The Roadmap to become an Ethical hacker

Ahmet Göker
7 min readNov 28, 2021

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INTRODUCTION

In your pursuit of a cybersecurity career, it is essential to embark on a structured educational journey. Let’s chart a course that not only initiates your journey but also delineates how to navigate and excel in this domain while continuously enhancing your expertise and acumen.

who is an ethical hacker? and what does an ethical hacker do in the real life.

In the realm of cybersecurity education, it’s imperative to understand the distinction between ethical hacking and unauthorized hacking. Unauthorized hackers, often referred to as “black hat hackers,” engage in illegal activities by gaining unauthorized access to computer systems, manipulating data, and accessing confidential information without permission. These actions are not only unethical but also illegal, potentially leading to legal consequences.

Thankfully, the evolving landscape of cybersecurity has given rise to a group of professionals known as “ethical hackers” or “white hat hackers.” These individuals undergo structured training to become proficient in the field of ethical hacking, allowing them to legally make a living in this domain. Ethical hackers are authorized by system owners to perform security assessments, which include attempting to penetrate computer systems and networks to identify and rectify vulnerabilities, potential security flaws, and malicious threats.

Now, let’s delve into the educational roadmap for aspiring ethical hackers, highlighting the key areas of knowledge and expertise required to become proficient in this field:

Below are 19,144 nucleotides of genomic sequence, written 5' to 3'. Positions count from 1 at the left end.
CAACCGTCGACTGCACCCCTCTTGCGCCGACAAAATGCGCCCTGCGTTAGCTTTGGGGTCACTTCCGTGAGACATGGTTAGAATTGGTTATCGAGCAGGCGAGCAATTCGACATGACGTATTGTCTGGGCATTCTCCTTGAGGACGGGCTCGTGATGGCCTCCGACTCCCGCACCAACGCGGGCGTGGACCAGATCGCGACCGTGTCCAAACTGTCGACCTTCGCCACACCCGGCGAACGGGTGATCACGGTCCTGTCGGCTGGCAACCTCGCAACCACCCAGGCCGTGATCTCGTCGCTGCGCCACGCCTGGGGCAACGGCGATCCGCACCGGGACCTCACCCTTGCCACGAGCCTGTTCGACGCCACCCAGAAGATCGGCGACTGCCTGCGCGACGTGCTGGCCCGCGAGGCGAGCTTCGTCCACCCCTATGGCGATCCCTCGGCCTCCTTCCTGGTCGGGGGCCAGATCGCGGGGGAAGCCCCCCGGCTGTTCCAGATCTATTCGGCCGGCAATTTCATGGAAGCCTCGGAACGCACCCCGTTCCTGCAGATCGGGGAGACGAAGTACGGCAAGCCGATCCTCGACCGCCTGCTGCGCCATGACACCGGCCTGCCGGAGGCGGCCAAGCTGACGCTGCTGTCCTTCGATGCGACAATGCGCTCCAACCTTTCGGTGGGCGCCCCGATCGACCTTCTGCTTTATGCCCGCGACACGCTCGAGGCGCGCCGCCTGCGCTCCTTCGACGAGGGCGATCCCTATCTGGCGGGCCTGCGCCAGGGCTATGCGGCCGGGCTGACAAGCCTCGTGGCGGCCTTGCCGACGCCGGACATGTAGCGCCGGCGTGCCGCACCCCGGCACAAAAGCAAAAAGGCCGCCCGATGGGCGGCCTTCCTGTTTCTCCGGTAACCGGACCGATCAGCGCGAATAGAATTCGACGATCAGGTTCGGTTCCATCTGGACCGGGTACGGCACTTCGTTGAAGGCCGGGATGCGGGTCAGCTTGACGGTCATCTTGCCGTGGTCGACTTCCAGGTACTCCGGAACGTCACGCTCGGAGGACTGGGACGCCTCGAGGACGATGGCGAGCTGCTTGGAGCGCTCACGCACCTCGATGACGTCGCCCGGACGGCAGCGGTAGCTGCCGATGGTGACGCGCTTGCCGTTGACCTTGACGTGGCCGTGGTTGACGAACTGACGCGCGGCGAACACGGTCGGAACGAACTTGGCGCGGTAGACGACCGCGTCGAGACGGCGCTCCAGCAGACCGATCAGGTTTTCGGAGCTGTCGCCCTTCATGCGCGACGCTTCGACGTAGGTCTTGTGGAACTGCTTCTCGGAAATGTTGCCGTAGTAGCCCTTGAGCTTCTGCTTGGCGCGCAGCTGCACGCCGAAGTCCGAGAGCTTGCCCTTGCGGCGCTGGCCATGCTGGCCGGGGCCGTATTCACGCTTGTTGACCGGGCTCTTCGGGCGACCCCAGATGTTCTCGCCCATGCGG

1. Fundamental IT Knowledge: Ethical hackers should have a strong foundation in information technology, including networking, operating systems, and computer architecture.

2. Security Fundamentals: Understanding the basics of cybersecurity, including security models, access control, encryption, and security policies, is crucial.

3. Programming and Scripting: Proficiency in programming languages such as Python, C, or Java, as well as scripting languages like Bash, is essential for writing custom tools and scripts.

4. Networking: A deep understanding of network protocols, topologies, and services is necessary to assess vulnerabilities in network infrastructure.

5. Operating Systems: Familiarity with various operating systems, including Windows, Linux, and macOS, is vital for identifying system-specific vulnerabilities.

6. Web Application Security: Ethical hackers should be skilled in identifying and mitigating web application vulnerabilities, including SQL injection, Cross-Site Scripting (XSS), and Cross-Site Request Forgery (CSRF).

7. Penetration Testing: Learning the methodologies and tools used in penetration testing, which involves simulating cyberattacks to discover weaknesses, is a core skill.

8. Malware Analysis: Understanding malware behavior, reverse engineering, and mitigating malware threats is essential.

9. Incident Response and Forensics: Knowledge of incident response procedures and digital forensics is crucial for handling security incidents and breaches.

10. Security Standards and Frameworks: Familiarity with industry standards such as NIST, ISO 27001, and cybersecurity frameworks like MITRE ATT&CK is necessary.